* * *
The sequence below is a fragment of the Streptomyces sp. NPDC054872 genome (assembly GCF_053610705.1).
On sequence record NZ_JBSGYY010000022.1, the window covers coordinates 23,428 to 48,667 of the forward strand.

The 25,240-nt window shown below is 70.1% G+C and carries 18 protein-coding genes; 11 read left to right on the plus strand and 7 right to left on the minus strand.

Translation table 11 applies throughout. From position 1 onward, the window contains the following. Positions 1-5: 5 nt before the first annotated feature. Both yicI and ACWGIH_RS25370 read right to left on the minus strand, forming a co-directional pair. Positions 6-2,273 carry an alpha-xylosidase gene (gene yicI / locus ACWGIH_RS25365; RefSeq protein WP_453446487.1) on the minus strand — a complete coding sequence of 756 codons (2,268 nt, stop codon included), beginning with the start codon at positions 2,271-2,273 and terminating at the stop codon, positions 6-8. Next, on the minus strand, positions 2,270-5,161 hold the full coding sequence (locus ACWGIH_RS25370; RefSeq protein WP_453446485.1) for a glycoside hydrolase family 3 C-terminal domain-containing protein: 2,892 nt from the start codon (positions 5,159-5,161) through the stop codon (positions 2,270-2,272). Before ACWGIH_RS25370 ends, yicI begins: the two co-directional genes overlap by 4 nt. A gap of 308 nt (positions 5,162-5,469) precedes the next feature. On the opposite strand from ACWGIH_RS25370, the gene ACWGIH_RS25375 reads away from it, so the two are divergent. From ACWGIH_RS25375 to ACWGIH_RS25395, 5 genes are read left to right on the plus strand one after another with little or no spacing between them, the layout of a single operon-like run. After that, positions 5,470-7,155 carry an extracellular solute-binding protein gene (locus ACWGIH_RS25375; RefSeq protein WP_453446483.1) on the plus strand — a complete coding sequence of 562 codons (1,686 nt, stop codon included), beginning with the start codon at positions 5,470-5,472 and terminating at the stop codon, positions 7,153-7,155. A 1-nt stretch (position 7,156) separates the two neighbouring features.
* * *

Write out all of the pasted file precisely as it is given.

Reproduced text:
The sequence below is a fragment of the Streptomyces sp. NPDC054872 genome (assembly GCF_053610705.1).
On sequence record NZ_JBSGYY010000022.1, the window covers coordinates 23,428 to 48,667 of the forward strand.

The 25,240-nt window shown below is 70.1% G+C and carries 18 protein-coding genes; 11 read left to right on the plus strand and 7 right to left on the minus strand.

Translation table 11 applies throughout. From position 1 onward, the window contains the following. Positions 1-5: 5 nt before the first annotated feature. Both yicI and ACWGIH_RS25370 read right to left on the minus strand, forming a co-directional pair. Positions 6-2,273 carry an alpha-xylosidase gene (gene yicI / locus ACWGIH_RS25365; RefSeq protein WP_453446487.1) on the minus strand — a complete coding sequence of 756 codons (2,268 nt, stop codon included), beginning with the start codon at positions 2,271-2,273 and terminating at the stop codon, positions 6-8. Next, on the minus strand, positions 2,270-5,161 hold the full coding sequence (locus ACWGIH_RS25370; RefSeq protein WP_453446485.1) for a glycoside hydrolase family 3 C-terminal domain-containing protein: 2,892 nt from the start codon (positions 5,159-5,161) through the stop codon (positions 2,270-2,272). Before ACWGIH_RS25370 ends, yicI begins: the two co-directional genes overlap by 4 nt. A gap of 308 nt (positions 5,162-5,469) precedes the next feature. On the opposite strand from ACWGIH_RS25370, the gene ACWGIH_RS25375 reads away from it, so the two are divergent. From ACWGIH_RS25375 to ACWGIH_RS25395, 5 genes are read left to right on the plus strand one after another with little or no spacing between them, the layout of a single operon-like run. After that, positions 5,470-7,155 carry an extracellular solute-binding protein gene (locus ACWGIH_RS25375; RefSeq protein WP_453446483.1) on the plus strand — a complete coding sequence of 562 codons (1,686 nt, stop codon included), beginning with the start codon at positions 5,470-5,472 and terminating at the stop codon, positions 7,153-7,155. A 1-nt stretch (position 7,156) separates the two neighbouring features.